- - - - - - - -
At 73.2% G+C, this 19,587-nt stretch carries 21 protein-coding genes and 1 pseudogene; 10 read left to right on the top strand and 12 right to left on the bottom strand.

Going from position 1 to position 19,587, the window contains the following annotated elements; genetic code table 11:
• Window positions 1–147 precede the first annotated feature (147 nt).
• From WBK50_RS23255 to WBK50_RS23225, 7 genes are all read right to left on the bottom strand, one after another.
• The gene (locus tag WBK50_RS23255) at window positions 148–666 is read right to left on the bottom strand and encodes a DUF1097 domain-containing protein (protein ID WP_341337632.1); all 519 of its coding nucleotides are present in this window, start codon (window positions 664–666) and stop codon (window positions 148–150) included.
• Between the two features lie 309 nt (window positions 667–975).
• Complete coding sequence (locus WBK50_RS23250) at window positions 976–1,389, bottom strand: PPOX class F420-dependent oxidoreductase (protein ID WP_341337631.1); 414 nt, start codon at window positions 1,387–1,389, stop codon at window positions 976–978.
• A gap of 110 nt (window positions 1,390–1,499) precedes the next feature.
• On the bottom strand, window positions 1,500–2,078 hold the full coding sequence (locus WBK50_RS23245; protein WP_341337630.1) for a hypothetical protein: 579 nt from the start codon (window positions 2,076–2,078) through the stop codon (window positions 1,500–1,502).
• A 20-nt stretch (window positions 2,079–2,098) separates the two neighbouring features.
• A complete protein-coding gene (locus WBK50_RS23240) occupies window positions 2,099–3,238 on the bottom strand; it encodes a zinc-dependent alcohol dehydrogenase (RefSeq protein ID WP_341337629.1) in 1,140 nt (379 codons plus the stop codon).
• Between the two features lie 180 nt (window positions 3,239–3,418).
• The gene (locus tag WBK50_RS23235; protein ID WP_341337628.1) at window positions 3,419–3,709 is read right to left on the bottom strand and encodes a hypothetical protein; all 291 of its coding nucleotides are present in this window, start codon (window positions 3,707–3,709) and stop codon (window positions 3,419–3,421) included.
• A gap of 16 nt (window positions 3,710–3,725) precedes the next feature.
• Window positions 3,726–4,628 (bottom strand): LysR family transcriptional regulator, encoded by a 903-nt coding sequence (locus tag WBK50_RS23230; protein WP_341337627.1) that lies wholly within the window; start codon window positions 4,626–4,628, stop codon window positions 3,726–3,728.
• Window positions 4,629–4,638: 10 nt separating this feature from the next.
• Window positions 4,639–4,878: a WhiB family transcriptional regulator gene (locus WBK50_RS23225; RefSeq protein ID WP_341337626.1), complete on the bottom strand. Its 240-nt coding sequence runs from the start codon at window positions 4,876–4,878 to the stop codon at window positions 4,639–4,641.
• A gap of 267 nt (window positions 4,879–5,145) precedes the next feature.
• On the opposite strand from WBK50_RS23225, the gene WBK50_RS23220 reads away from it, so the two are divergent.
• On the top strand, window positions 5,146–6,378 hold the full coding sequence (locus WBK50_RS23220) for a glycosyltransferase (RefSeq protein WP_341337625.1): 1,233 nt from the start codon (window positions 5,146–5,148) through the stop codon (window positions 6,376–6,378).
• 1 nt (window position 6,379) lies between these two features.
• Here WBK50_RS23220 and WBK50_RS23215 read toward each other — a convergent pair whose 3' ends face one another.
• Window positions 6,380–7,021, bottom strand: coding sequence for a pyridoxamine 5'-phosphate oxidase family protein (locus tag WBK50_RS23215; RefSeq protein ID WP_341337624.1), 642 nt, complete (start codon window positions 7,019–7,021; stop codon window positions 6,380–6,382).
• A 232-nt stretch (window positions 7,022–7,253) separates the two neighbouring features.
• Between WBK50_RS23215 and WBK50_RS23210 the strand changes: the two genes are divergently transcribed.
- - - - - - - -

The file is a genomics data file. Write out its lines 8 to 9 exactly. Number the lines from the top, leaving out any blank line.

• A gap of 110 nt (window positions 1,390–1,499) precedes the next feature.
• On the bottom strand, window positions 1,500–2,078 hold the full coding sequence (locus WBK50_RS23245; protein WP_341337630.1) for a hypothetical protein: 579 nt from the start codon (window positions 2,076–2,078) through the stop codon (window positions 1,500–1,502).